While the legislation also gave 18- to-20-year-olds the ability to sit on juries, sign legal contracts and documents, and hold elected office, most people zeroed in on the new drinking and voting rights. “I do not believe there has ever been a generation which has been as committed to progressive change, so involved in public issues, and so active in the expression of argument and opinion on them,” Davis told the legislature.
Realizing how contentious lowering the drinking age might be, Davis noted that, if 18-year-olds were granted wider political rights, including holding office, it would be wrong to deny them other responsibilities and privileges. “I do not believe we can deal with matters of this kind by half measures,” Davis said. “We cannot bestow upon them our trust and at the same time prejudice it with suspicion.”
Based on his experience as education minister, he trusted youth to treat their new rights with respect and a strong sense of responsibility. While the opposition supported the legislation, which passed the next day, there were cries of “Nonsense!” whenever they felt Davis went overboard reassuring backbenchers who still had reservations.
Although the revised Age of Majority Act was scheduled to be implemented on September 1, police forces suggested that the new drinking age should be introduced sooner to avoid punishing people who were already between 18 and 20 years old. Attorney-General Allan Lawrence agreed, and, as he suspected many were already sneaking in, he predicted newly legal drinkers wouldn’t stampede into bars. With the support of all parties, an amendment was made to introduce the new drinking age as soon as the law received assent. That came at noon on July 28, following a marathon legislative session that saw 22 bills pushed through over 17 and a half hours.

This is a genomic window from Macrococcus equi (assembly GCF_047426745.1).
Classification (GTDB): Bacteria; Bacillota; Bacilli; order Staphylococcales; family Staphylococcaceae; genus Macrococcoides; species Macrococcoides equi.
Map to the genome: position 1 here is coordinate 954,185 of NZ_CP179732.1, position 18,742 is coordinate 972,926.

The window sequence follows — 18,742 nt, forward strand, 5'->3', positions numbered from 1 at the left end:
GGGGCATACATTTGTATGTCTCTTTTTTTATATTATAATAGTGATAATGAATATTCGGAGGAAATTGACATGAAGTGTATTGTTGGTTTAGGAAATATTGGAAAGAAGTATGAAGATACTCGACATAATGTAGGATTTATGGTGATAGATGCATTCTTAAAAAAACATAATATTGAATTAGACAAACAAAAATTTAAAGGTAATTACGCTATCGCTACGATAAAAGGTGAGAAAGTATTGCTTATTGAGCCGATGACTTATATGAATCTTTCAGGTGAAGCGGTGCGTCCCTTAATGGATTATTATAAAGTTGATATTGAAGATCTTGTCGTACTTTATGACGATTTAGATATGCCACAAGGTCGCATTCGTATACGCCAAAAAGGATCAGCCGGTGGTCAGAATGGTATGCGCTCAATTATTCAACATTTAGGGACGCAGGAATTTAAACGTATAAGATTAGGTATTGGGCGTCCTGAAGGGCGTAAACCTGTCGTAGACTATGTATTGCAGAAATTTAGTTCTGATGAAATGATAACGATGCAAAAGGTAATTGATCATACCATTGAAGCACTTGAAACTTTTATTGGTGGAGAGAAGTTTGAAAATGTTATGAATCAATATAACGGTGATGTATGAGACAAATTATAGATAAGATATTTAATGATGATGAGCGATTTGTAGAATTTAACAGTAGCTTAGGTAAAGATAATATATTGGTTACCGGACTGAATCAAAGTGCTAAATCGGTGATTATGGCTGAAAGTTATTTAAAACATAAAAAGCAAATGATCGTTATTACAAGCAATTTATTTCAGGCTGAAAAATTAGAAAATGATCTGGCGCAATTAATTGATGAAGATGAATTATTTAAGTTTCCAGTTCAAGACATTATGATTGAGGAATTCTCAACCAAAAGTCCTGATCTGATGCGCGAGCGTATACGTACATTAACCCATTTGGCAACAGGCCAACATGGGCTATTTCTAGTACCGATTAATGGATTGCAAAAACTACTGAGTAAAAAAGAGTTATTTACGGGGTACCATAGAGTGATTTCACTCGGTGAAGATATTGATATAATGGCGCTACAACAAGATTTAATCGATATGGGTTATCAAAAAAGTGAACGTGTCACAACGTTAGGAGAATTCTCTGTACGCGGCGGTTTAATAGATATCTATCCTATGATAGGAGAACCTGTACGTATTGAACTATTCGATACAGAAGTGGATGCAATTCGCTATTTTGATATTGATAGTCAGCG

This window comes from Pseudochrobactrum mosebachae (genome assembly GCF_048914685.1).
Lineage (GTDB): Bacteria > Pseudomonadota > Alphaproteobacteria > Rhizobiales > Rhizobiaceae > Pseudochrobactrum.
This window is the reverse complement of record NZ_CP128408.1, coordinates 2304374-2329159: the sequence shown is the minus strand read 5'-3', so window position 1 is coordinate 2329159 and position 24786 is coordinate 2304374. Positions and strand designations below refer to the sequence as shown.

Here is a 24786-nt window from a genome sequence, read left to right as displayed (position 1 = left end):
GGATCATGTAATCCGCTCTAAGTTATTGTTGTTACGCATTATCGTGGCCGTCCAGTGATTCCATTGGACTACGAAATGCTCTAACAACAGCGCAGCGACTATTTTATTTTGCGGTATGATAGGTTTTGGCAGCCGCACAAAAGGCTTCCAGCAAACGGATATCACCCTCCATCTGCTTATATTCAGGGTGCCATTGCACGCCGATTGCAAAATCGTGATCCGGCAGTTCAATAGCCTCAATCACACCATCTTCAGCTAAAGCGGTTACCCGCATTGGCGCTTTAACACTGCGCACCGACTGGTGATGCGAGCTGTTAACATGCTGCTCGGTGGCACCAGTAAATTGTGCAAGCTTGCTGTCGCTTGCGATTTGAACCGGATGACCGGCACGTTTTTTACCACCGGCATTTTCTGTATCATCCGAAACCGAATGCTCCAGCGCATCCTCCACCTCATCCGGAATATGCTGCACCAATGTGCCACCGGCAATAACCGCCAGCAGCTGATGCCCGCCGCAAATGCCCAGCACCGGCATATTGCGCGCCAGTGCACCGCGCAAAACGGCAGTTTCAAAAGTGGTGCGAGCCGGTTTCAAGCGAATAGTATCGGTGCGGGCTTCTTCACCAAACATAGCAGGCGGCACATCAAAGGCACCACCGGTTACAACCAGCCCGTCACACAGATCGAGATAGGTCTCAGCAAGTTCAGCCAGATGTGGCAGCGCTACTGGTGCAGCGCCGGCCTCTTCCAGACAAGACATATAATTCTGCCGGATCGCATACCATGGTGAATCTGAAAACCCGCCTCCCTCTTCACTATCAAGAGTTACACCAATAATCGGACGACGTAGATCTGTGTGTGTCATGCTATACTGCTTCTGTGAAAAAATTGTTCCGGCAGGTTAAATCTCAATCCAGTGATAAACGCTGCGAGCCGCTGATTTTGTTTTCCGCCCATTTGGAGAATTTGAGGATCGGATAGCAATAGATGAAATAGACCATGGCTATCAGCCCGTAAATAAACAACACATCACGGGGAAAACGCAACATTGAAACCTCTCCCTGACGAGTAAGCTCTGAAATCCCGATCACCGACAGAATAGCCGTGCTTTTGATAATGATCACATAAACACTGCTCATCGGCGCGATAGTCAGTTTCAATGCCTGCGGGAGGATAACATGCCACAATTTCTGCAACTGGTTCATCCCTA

Bar owners hoped the new rules would be good for business. In Lasalle, Sunnyside Tavern owner Herman Dossenbach told the Windsor Star that, with his son about to turn 18, “it’s much better for him to be drinking in organized circumstances” than to run the risk of getting involved in a drunk-driving accident. He also felt it opened opportunities for younger bar staff. John Kowalyshyn, the president of a hotel association in Sarnia, felt that “the kids today are not like the kids 20 years ago. They are much wiser and respect authority.” Generally, bar owners were happy with the behaviour of their new patrons, finding them better mannered than older customers, even if they didn’t tip as much.